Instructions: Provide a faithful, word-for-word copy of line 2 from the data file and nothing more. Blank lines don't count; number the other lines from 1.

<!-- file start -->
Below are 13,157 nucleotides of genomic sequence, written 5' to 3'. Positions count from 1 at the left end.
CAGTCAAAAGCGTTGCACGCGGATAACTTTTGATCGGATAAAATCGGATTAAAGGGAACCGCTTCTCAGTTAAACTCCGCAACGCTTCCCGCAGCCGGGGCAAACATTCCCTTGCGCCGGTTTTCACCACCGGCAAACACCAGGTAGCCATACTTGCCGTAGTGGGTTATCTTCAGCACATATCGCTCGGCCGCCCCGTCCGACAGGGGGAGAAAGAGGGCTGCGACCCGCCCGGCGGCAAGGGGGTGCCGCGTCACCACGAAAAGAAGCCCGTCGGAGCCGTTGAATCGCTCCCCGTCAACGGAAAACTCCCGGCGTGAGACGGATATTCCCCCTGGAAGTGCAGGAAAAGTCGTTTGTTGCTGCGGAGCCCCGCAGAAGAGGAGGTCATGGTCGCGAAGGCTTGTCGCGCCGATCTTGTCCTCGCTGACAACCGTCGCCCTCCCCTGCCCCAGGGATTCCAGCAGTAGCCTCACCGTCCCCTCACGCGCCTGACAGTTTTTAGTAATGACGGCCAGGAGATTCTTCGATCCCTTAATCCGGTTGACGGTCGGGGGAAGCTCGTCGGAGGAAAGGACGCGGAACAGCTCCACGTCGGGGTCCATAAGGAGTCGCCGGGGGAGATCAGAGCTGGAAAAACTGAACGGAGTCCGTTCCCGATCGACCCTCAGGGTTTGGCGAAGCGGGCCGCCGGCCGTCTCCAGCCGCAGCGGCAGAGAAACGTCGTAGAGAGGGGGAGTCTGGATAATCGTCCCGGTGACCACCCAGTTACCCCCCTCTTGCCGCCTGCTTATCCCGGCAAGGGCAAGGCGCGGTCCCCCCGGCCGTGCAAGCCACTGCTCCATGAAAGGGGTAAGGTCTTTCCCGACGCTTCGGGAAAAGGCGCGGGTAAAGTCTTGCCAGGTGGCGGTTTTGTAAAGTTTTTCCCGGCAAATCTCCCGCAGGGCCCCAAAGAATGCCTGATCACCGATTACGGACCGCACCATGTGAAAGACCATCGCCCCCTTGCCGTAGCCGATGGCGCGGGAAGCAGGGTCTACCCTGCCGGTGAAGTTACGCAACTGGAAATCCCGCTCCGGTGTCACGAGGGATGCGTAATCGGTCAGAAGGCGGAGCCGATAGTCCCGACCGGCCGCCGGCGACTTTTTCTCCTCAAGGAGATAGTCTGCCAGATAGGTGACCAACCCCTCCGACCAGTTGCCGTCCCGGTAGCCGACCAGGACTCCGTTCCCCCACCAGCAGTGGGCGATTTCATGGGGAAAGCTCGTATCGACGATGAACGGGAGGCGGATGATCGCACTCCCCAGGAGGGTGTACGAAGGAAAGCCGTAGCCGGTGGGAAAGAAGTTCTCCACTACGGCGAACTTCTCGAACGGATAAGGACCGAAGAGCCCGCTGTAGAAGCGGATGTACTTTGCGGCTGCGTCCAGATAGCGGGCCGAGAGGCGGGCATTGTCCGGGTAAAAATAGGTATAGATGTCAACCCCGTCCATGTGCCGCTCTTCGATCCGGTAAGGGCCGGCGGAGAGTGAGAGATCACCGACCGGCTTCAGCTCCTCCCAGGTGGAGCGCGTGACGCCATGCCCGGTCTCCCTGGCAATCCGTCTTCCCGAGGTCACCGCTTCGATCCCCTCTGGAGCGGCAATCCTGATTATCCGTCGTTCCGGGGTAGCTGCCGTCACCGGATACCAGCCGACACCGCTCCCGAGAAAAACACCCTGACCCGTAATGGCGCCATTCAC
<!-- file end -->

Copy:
CAGTCAAAAGCGTTGCACGCGGATAACTTTTGATCGGATAAAATCGGATTAAAGGGAACCGCTTCTCAGTTAAACTCCGCAACGCTTCCCGCAGCCGGGGCAAACATTCCCTTGCGCCGGTTTTCACCACCGGCAAACACCAGGTAGCCATACTTGCCGTAGTGGGTTATCTTCAGCACATATCGCTCGGCCGCCCCGTCCGACAGGGGGAGAAAGAGGGCTGCGACCCGCCCGGCGGCAAGGGGGTGCCGCGTCACCACGAAAAGAAGCCCGTCGGAGCCGTTGAATCGCTCCCCGTCAACGGAAAACTCCCGGCGTGAGACGGATATTCCCCCTGGAAGTGCAGGAAAAGTCGTTTGTTGCTGCGGAGCCCCGCAGAAGAGGAGGTCATGGTCGCGAAGGCTTGTCGCGCCGATCTTGTCCTCGCTGACAACCGTCGCCCTCCCCTGCCCCAGGGATTCCAGCAGTAGCCTCACCGTCCCCTCACGCGCCTGACAGTTTTTAGTAATGACGGCCAGGAGATTCTTCGATCCCTTAATCCGGTTGACGGTCGGGGGAAGCTCGTCGGAGGAAAGGACGCGGAACAGCTCCACGTCGGGGTCCATAAGGAGTCGCCGGGGGAGATCAGAGCTGGAAAAACTGAACGGAGTCCGTTCCCGATCGACCCTCAGGGTTTGGCGAAGCGGGCCGCCGGCCGTCTCCAGCCGCAGCGGCAGAGAAACGTCGTAGAGAGGGGGAGTCTGGATAATCGTCCCGGTGACCACCCAGTTACCCCCCTCTTGCCGCCTGCTTATCCCGGCAAGGGCAAGGCGCGGTCCCCCCGGCCGTGCAAGCCACTGCTCCATGAAAGGGGTAAGGTCTTTCCCGACGCTTCGGGAAAAGGCGCGGGTAAAGTCTTGCCAGGTGGCGGTTTTGTAAAGTTTTTCCCGGCAAATCTCCCGCAGGGCCCCAAAGAATGCCTGATCACCGATTACGGACCGCACCATGTGAAAGACCATCGCCCCCTTGCCGTAGCCGATGGCGCGGGAAGCAGGGTCTACCCTGCCGGTGAAGTTACGCAACTGGAAATCCCGCTCCGGTGTCACGAGGGATGCGTAATCGGTCAGAAGGCGGAGCCGATAGTCCCGACCGGCCGCCGGCGACTTTTTCTCCTCAAGGAGATAGTCTGCCAGATAGGTGACCAACCCCTCCGACCAGTTGCCGTCCCGGTAGCCGACCAGGACTCCGTTCCCCCACCAGCAGTGGGCGATTTCATGGGGAAAGCTCGTATCGACGATGAACGGGAGGCGGATGATCGCACTCCCCAGGAGGGTGTACGAAGGAAAGCCGTAGCCGGTGGGAAAGAAGTTCTCCACTACGGCGAACTTCTCGAACGGATAAGGACCGAAGAGCCCGCTGTAGAAGCGGATGTACTTTGCGGCTGCGTCCAGATAGCGGGCCGAGAGGCGGGCATTGTCCGGGTAAAAATAGGTATAGATGTCAACCCCGTCCATGTGCCGCTCTTCGATCCGGTAAGGGCCGGCGGAGAGTGAGAGATCACCGACCGGCTTCAGCTCCTCCCAGGTGGAGCGCGTGACGCCATGCCCGGTCTCCCTGGCAATCCGTCTTCCCGAGGTCACCGCTTCGATCCCCTCTGGAGCGGCAATCCTGATTATCCGTCGTTCCGGGGTAGCTGCCGTCACCGGATACCAGCCGACACCGCTCCCGAGAAAAACACCCTGACCCGTAATGGCGCCATTCAC